It's been two weeks since we arrived in the UK. There has been so much happening; a lot of events, meeting different people and being impressed, touched and inspired.
I don't even remember what my idea of the UK was before embarking on this amazing trip. However, there is no doubt I've enjoyed this whole process of exploration, getting inspiration from the communication and connection made during my time here.
I am not a typical maker (who makes physical projects), instead I'm interested in the culture and society, which is different in it's own fascinating way from what I've seen in China or other countries. I'd like to share some of my reflections below.
Definition of Pragmatism
Before coming to the UK, I had a preconception that Shenzhen makers have this built-in "startup spirit", which leads to their practical style, aka, always taking the market's need into consideration. And I imagined makers in other countries are mostly hobbyists who make just for fun, and practical use wasn't in their consideration. After coming to the UK, I realised that pragmatism doesn't have to apply to the market, it can also refer to many other things too.
"I couldn't help thinking if we combine the British-style pragmatism with Chinese-style pragmatism, what will be catalysed in this process?"
From the conversations and meetings with the UK makers in the past two plus weeks, I've noticed that many of them actually take practical use very seriously.
There are some really awesome projects that are user-oriented, aimed at solving a certain problem. They do not think about turning into a product and launching it to the market. However, it certainly changes a person's life. And YES, it counts for that specific person. And I was deeply touched by the UK style pragmatism in the maker community here. Here is one example.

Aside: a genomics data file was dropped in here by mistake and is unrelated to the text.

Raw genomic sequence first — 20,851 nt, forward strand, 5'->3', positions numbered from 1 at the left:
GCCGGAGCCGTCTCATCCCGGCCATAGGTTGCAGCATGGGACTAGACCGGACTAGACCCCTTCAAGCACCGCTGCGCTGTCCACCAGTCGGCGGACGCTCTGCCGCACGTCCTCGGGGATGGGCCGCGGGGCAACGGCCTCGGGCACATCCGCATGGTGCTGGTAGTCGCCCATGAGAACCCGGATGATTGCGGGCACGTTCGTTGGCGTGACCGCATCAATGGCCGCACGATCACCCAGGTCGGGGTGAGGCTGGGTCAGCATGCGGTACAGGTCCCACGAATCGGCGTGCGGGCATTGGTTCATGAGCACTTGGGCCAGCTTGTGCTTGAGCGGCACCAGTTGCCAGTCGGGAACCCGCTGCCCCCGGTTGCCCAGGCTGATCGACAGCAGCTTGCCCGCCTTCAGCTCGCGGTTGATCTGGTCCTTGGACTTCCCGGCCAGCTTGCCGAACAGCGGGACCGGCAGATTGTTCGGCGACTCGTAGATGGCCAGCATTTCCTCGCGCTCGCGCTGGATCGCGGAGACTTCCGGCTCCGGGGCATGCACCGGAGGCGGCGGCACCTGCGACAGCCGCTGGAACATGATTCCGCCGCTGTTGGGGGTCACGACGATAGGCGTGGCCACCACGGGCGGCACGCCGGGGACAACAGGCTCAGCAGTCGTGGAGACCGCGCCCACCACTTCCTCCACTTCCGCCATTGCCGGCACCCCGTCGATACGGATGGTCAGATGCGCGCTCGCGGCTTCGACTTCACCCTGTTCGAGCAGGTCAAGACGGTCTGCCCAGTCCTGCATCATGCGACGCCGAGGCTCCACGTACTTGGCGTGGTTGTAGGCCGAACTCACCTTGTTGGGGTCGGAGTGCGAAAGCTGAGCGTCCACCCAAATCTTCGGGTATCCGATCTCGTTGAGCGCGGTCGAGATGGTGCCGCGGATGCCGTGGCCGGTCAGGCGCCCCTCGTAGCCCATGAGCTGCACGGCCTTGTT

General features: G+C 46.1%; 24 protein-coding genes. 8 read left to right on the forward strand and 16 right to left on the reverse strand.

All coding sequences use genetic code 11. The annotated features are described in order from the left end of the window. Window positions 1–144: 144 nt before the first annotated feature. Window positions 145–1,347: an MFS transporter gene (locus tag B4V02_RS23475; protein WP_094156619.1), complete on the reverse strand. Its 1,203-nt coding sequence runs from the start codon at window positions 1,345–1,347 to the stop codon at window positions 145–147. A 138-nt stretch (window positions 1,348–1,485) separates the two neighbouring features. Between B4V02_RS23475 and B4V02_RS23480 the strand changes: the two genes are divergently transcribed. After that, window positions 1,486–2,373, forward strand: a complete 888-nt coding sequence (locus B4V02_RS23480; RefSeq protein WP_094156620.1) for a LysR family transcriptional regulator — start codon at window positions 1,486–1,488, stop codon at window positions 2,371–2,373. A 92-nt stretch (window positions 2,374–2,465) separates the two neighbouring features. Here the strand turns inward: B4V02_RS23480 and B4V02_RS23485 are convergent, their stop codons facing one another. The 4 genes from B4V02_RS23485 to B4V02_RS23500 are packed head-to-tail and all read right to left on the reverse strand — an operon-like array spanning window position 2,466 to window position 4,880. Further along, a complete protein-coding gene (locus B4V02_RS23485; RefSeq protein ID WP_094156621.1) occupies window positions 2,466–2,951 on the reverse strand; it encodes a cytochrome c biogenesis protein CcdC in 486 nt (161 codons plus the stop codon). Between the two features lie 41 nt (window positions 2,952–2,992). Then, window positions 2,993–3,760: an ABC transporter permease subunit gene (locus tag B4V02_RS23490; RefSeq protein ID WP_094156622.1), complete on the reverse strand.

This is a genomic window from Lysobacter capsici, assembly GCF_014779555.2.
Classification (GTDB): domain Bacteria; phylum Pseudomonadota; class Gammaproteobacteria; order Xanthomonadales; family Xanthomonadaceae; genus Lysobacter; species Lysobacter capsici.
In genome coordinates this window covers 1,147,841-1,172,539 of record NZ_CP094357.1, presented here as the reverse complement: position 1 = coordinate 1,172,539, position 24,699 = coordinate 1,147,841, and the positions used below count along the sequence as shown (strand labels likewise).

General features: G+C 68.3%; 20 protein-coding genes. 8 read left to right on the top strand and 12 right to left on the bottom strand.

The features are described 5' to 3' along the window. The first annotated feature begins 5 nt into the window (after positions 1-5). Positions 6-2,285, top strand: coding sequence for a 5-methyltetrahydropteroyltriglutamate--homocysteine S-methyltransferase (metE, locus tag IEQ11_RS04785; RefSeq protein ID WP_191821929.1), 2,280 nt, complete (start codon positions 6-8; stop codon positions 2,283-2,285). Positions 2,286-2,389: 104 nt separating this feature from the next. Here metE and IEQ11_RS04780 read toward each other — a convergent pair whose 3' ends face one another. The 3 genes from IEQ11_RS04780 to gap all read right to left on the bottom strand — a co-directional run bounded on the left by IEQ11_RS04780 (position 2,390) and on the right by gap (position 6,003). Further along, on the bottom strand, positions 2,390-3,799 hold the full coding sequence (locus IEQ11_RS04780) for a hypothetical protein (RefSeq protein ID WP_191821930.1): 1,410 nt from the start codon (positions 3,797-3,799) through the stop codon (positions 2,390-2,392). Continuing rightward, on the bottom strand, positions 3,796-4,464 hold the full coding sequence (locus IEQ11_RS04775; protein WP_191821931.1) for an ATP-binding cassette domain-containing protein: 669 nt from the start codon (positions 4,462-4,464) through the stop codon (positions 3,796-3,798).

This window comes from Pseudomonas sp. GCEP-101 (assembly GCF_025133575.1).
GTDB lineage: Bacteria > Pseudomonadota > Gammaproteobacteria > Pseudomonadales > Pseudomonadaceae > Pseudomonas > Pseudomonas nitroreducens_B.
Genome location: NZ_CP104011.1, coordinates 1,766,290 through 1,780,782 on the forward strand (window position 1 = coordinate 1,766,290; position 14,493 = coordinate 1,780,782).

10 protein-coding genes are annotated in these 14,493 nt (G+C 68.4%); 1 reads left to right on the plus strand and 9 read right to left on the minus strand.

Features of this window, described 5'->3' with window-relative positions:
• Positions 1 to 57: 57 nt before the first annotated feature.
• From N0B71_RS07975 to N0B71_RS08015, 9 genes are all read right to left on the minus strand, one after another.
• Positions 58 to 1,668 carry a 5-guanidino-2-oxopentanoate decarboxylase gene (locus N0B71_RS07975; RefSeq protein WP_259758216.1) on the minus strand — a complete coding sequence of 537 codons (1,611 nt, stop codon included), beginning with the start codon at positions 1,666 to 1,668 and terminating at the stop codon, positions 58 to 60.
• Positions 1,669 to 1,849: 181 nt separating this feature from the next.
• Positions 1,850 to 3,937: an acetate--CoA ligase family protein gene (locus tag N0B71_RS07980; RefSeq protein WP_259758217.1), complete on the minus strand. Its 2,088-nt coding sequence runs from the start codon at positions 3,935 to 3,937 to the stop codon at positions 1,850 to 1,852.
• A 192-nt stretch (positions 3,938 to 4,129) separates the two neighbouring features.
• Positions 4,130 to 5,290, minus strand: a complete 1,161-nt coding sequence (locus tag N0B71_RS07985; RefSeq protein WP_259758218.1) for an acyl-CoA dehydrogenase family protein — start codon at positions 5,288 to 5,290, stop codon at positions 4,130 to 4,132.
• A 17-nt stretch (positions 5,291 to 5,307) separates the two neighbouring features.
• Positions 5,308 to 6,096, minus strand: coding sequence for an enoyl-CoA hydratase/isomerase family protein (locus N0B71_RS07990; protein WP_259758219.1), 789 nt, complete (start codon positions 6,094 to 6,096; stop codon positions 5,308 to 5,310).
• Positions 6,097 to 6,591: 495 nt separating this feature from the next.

We visited HackLab on 1 March, the very first day we arrived in Edinburgh. And at HackLab, a project that makes a mould for artificial eyes deeply impressed me. The makers make good use of the tools/materials they have available to solve a problem for this specific person in their local community. It doesn't have a large reach on a grand scale as other crowdfunding campaigns, however, I am sure it means a lot to the local person.
Methods/Attitudes towards Education
Since I have a few years of teaching experience, and always bear a passion for education in my heart, I've also been highly interested in learning about the education in the UK, especially STEM/STEAM (Science, Technology, Engineering and Maths vs. Science, Technology, Engineering, Art and Maths) education. And luckily, while staying at Makerversity, Liza introduced me to a group of people dedicated to STEM education. I participated in a workshop organised by MakerClub, and went to the Old Palace Primary for a Design and Technology activity organised by DesignEducation.
The MakerClub workshop organised by MakerClub at Makerversity Fusion Lab was on a Wednesday afternoon. Five kids participated, and were encouraged to design a project to make; they then gave a presentation introducing this project, including "what it is, what tools/machines/materials will be used in making it, who will be using it?". Next they measured the design using Inkscape or TinkerCAD. In the next workshop, they'll actually make this project. The children are from 9 - 12 years old. Their performance amazed me. I noticed the two most important differences between the Chinese students I met and these kids here.
Firstly, British kids are very active in presenting their ideas and also very brave in asking questions. In my previous experience, many Chinese students (me included) think "please don't ask me to present". Secondly, these five kids are more independent: they don't need parents to be around to assist; they will search for their pals or teachers to help them when they come across problems. However, during the workshops we had in the past, many kids (aged 5 - 10, and even high school students) will have parents accompany them.